Day 111: The Forests of Northern California

As you’ve heard me mention many times already, Northern California on the PCT seems to go on forever. (This also means it’s hard to come up with things to write…in case you’ve seen these entries get shorter and worse. 😉 ) So…what’s it actually like?

First off, it’s mountainous, everywhere, but they’re generally relatively gentle mountains, at least compared to what we were crossing down south, in the High Sierra. They can still be steep, and sometimes brutally so — witness our ascent out of Belden for an example — but in general the trail doesn’t climb or descend as sharply as it did further south, which is a big relief. In fact, some sections are just about flat; our hike today had quite a few miles of relatively flat trail, which is wonderful.

It’s also forested, with pine forests nearly everywhere you look. I say “nearly” for two reasons: there are some hillsides steep or rocky enough to be merely dotted with pine trees…and there’s logging — which is big business around here. So you’ll see areas that have been clear-cut, or thinned by loggers, all over the place. You’ll also come across swaths of forest that have some big, tall, old trees, but also lots and lots of new, younger growth underneath, which I think must be an artifact of logging, too.

Compared to what we encountered further south, this area is also relatively accessible. We see roads crossing hillsides almost constantly, and we’ll often have hiked fifteen miles over mountains and down to a lake only to find people camped there with their cars. It doesn’t feel like civilization, really — even the trailheads at roads we cross have no garbage cans, pit toilets, or any facilities at all — but it also means we come across day-hikers or weekend hikers occasionally, and it’s obvious to us that we’re never all that far from the nearest road.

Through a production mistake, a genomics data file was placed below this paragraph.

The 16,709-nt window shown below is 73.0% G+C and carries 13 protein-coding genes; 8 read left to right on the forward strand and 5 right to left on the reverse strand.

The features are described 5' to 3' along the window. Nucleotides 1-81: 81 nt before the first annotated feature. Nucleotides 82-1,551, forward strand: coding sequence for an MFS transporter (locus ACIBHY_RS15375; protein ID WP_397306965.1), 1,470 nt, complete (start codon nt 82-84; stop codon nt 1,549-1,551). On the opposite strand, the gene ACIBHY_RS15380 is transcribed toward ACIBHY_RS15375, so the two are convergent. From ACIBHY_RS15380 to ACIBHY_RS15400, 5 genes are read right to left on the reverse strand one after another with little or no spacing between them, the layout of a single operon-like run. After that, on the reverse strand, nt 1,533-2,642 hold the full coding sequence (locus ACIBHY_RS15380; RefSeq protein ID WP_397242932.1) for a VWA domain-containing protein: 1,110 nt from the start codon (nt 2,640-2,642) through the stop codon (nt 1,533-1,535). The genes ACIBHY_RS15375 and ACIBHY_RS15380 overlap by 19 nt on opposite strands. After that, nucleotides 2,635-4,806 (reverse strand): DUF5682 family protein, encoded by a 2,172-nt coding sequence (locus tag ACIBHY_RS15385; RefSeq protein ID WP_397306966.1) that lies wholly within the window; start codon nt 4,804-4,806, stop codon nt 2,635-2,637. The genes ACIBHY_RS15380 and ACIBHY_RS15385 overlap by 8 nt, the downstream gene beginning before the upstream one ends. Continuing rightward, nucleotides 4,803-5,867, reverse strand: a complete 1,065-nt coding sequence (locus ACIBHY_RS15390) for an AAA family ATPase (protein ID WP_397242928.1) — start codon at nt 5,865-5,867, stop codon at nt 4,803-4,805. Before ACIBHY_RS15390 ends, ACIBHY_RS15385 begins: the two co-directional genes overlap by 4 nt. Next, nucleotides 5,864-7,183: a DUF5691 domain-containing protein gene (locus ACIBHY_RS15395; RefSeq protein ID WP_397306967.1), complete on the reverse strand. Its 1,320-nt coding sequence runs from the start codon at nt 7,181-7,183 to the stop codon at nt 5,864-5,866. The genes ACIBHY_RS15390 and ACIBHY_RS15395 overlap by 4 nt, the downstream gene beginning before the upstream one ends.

Finally, compared to what we’ve encountered before, this area is quite warm. It’s not always incredibly, horribly hot the way it was on the Hat Creek Rim, but the days very often get into the upper 70s or the upper 80s, and hiking in that makes you sweat like crazy, particularly if you’re going uphill. This is probably the single biggest factor that differentiates this area from the previous sections of the PCT in my mind — the heat changes the character considerably. Having said that, we also woke up this morning to a temperature of 40° and put on all kinds of warm clothing, so it can definitely get cold at night, particularly at elevation.

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